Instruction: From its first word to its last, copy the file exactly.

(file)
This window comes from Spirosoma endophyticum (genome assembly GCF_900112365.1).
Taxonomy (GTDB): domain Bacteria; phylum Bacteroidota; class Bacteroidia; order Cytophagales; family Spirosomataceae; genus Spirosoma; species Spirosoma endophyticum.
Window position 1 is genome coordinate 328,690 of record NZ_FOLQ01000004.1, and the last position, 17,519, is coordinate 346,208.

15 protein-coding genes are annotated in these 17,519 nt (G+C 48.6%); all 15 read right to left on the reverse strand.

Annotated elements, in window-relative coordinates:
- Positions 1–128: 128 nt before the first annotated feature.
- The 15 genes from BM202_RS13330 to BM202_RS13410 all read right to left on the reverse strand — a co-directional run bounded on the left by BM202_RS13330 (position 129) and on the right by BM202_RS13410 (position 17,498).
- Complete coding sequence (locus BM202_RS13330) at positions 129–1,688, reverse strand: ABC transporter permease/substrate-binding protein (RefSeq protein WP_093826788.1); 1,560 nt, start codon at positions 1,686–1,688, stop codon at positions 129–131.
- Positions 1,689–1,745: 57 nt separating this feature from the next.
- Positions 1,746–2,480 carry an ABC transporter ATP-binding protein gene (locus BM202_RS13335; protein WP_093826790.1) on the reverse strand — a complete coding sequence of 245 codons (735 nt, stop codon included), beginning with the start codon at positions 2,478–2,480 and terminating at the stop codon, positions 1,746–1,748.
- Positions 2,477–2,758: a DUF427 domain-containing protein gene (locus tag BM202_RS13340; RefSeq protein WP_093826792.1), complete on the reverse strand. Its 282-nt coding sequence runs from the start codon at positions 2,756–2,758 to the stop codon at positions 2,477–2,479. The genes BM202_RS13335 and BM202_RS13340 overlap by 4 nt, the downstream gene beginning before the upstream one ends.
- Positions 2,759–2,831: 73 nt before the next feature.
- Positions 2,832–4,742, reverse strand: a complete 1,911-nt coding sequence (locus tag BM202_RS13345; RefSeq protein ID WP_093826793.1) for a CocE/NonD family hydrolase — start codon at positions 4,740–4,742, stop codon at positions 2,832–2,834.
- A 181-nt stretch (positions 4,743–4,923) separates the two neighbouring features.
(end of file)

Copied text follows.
This window comes from Spirosoma endophyticum (genome assembly GCF_900112365.1).
Taxonomy (GTDB): domain Bacteria; phylum Bacteroidota; class Bacteroidia; order Cytophagales; family Spirosomataceae; genus Spirosoma; species Spirosoma endophyticum.
Window position 1 is genome coordinate 328,690 of record NZ_FOLQ01000004.1, and the last position, 17,519, is coordinate 346,208.

15 protein-coding genes are annotated in these 17,519 nt (G+C 48.6%); all 15 read right to left on the reverse strand.

Annotated elements, in window-relative coordinates:
- Positions 1–128: 128 nt before the first annotated feature.
- The 15 genes from BM202_RS13330 to BM202_RS13410 all read right to left on the reverse strand — a co-directional run bounded on the left by BM202_RS13330 (position 129) and on the right by BM202_RS13410 (position 17,498).
- Complete coding sequence (locus BM202_RS13330) at positions 129–1,688, reverse strand: ABC transporter permease/substrate-binding protein (RefSeq protein WP_093826788.1); 1,560 nt, start codon at positions 1,686–1,688, stop codon at positions 129–131.
- Positions 1,689–1,745: 57 nt separating this feature from the next.
- Positions 1,746–2,480 carry an ABC transporter ATP-binding protein gene (locus BM202_RS13335; protein WP_093826790.1) on the reverse strand — a complete coding sequence of 245 codons (735 nt, stop codon included), beginning with the start codon at positions 2,478–2,480 and terminating at the stop codon, positions 1,746–1,748.
- Positions 2,477–2,758: a DUF427 domain-containing protein gene (locus tag BM202_RS13340; RefSeq protein WP_093826792.1), complete on the reverse strand. Its 282-nt coding sequence runs from the start codon at positions 2,756–2,758 to the stop codon at positions 2,477–2,479. The genes BM202_RS13335 and BM202_RS13340 overlap by 4 nt, the downstream gene beginning before the upstream one ends.
- Positions 2,759–2,831: 73 nt before the next feature.
- Positions 2,832–4,742, reverse strand: a complete 1,911-nt coding sequence (locus tag BM202_RS13345; RefSeq protein ID WP_093826793.1) for a CocE/NonD family hydrolase — start codon at positions 4,740–4,742, stop codon at positions 2,832–2,834.
- A 181-nt stretch (positions 4,743–4,923) separates the two neighbouring features.